Dissertation/Thesis Abstract

Work-Life Balanced Culture, Work Flexibility, and Inducements: Impact on Perceived Organizational Attractiveness and Job Pursuit Intention
by Bauer, Stephanie Lynn, M.A., Southern Illinois University at Edwardsville, 2017, 82; 10270345
Abstract (Summary)

Despite the current interest in organizational attractiveness and job pursuit intention, little research has examined the impact that different forms of benefits have on these two factors. This study examines the additive effect that work-life balanced culture, work flexibility, and inducements has on organizational attractiveness and job pursuit intention. A total of 119 adults participated in this study. Participants were randomly assigned to view one of eight different job descriptions with varying benefits. Two questionnaires were completed on organizational attractiveness and job pursuit intention to determine how benefits were perceived by applicants. A single factor (8 level) MANOVA was used to examine the hypotheses. The results showed that work flexibility and inducements had a significant impact on perceived organizational attractiveness and job pursuit intention. There were no differences found between males and females when examining the size of the impact of work-life balanced culture, work flexibility, and inducements on organizational attractiveness and job pursuit intention. Correlations are also discussed.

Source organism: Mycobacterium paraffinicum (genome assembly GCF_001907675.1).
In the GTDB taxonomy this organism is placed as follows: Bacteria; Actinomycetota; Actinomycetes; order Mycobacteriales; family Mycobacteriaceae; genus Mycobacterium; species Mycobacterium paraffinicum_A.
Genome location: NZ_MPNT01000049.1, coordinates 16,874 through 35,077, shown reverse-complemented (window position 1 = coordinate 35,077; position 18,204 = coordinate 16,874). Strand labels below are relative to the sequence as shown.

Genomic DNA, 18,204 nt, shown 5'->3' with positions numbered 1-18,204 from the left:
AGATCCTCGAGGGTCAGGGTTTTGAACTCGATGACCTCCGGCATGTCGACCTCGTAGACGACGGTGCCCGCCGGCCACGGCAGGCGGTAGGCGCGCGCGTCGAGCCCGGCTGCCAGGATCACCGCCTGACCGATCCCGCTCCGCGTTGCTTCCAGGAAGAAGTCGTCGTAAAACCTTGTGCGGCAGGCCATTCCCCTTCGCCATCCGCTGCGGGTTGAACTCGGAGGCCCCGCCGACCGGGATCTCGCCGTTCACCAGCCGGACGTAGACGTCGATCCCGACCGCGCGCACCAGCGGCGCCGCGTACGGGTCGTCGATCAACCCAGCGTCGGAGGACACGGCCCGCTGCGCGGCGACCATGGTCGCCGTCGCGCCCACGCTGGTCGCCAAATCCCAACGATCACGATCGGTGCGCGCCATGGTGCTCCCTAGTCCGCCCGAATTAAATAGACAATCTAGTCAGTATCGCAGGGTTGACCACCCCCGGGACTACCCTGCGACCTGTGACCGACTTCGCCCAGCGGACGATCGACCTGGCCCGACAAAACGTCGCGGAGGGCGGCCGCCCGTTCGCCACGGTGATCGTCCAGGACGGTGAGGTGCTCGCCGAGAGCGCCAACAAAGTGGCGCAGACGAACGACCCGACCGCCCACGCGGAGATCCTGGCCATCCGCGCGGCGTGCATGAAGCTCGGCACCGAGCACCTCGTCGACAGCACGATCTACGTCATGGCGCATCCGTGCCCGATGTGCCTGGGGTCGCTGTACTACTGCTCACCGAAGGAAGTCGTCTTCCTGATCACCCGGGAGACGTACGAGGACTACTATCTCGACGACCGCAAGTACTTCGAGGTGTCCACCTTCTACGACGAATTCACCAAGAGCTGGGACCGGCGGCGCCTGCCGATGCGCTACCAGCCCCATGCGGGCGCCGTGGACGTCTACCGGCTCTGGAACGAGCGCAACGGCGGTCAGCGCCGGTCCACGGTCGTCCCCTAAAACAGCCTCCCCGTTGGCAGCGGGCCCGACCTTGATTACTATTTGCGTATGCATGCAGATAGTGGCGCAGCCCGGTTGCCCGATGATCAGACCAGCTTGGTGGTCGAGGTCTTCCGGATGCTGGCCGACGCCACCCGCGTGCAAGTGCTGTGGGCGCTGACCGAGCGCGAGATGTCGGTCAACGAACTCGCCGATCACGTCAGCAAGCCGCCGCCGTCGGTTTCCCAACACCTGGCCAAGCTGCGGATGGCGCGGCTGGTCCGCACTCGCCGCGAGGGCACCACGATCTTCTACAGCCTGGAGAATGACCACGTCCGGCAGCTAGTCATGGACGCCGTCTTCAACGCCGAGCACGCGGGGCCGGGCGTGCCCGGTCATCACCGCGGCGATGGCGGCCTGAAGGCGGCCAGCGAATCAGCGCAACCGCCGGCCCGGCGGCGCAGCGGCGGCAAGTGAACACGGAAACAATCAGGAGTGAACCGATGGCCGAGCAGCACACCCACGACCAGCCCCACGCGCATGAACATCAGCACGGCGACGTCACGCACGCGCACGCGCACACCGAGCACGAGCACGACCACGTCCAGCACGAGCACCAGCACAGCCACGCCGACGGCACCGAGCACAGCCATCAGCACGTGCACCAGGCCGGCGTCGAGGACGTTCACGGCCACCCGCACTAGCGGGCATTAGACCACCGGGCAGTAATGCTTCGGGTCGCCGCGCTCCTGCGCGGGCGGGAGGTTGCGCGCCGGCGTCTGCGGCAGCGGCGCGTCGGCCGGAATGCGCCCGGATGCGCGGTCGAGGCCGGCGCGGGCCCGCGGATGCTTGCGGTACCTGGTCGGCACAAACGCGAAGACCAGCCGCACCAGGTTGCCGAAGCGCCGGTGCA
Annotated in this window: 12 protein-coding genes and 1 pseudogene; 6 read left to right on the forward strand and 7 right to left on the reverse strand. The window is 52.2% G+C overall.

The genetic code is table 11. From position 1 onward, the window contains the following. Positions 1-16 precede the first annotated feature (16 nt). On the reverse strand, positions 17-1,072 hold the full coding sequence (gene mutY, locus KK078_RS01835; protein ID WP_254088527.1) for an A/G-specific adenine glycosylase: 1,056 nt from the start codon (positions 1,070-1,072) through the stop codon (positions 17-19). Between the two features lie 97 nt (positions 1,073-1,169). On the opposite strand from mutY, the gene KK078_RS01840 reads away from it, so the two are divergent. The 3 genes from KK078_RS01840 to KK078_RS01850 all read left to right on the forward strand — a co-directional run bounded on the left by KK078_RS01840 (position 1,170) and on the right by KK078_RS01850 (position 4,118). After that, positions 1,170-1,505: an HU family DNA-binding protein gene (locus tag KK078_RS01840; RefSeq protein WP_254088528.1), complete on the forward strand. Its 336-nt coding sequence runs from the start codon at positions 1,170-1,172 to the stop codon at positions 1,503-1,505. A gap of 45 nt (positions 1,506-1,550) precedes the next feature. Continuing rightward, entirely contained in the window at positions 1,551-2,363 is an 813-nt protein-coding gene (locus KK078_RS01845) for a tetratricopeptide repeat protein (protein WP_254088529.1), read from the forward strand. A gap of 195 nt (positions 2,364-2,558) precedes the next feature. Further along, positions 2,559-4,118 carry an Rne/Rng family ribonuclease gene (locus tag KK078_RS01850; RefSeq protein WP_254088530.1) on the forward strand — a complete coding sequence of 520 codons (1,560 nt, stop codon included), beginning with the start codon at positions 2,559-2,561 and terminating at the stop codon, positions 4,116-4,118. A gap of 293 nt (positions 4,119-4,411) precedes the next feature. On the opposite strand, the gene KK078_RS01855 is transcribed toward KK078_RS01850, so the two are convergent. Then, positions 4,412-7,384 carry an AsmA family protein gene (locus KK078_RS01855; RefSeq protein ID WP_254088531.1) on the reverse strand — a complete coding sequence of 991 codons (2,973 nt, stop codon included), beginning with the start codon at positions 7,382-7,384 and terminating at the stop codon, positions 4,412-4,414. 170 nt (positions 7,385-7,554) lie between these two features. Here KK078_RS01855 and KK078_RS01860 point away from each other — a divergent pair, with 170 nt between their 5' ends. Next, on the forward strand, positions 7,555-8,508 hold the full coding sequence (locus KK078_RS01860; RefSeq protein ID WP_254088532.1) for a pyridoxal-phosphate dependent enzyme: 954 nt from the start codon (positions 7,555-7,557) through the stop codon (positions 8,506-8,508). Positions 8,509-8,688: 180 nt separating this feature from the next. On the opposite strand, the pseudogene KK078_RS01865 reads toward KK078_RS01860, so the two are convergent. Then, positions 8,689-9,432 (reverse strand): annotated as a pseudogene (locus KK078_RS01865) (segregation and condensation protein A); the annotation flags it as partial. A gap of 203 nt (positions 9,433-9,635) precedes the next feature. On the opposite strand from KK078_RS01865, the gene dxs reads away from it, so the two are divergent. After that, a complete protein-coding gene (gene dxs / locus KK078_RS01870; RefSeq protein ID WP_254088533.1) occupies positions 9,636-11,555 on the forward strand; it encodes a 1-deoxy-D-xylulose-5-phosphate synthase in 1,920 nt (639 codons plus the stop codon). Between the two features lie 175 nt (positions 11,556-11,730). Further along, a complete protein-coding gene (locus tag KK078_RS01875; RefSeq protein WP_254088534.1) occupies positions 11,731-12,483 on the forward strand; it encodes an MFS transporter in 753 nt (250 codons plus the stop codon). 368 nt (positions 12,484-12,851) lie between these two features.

Indexing (document details)
Advisor: Nadler, Joel
Commitee: Bartels, Lynn, Berkley, Robyn
School: Southern Illinois University at Edwardsville
Department: Psychology
School Location: United States -- Illinois
Source: MAI 56/04M(E), Masters Abstracts International
Source Type: DISSERTATION
Subjects: Psychology, Occupational psychology
Keywords: Inducements, Job pursuit intention, Organizational attractiveness, Work attitudes, Work flexibility, Work-life balanced culture
Publication Number: 10270345
ISBN: 978-1-369-85507-4
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